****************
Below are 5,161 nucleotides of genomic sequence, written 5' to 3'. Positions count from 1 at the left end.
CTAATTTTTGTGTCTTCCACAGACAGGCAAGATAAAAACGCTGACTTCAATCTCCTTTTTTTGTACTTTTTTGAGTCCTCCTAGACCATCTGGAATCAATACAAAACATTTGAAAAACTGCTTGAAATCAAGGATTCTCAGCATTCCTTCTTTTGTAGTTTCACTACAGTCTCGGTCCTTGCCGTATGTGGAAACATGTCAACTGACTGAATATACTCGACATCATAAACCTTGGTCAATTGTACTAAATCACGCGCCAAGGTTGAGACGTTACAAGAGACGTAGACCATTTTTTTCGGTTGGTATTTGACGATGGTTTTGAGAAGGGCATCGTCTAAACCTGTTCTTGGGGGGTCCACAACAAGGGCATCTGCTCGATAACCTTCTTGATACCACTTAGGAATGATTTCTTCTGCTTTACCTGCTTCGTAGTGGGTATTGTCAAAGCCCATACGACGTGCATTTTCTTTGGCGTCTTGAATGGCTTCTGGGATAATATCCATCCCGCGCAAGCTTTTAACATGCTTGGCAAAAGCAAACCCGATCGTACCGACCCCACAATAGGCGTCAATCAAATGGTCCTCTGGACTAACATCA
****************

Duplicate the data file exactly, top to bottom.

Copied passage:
Below are 5,161 nucleotides of genomic sequence, written 5' to 3'. Positions count from 1 at the left end.
CTAATTTTTGTGTCTTCCACAGACAGGCAAGATAAAAACGCTGACTTCAATCTCCTTTTTTTGTACTTTTTTGAGTCCTCCTAGACCATCTGGAATCAATACAAAACATTTGAAAAACTGCTTGAAATCAAGGATTCTCAGCATTCCTTCTTTTGTAGTTTCACTACAGTCTCGGTCCTTGCCGTATGTGGAAACATGTCAACTGACTGAATATACTCGACATCATAAACCTTGGTCAATTGTACTAAATCACGCGCCAAGGTTGAGACGTTACAAGAGACGTAGACCATTTTTTTCGGTTGGTATTTGACGATGGTTTTGAGAAGGGCATCGTCTAAACCTGTTCTTGGGGGGTCCACAACAAGGGCATCTGCTCGATAACCTTCTTGATACCACTTAGGAATGATTTCTTCTGCTTTACCTGCTTCGTAGTGGGTATTGTCAAAGCCCATACGACGTGCATTTTCTTTGGCGTCTTGAATGGCTTCTGGGATAATATCCATCCCGCGCAAGCTTTTAACATGCTTGGCAAAAGCAAACCCGATCGTACCGACCCCACAATAGGCGTCAATCAAATGGTCCTCTGGACTAACATCA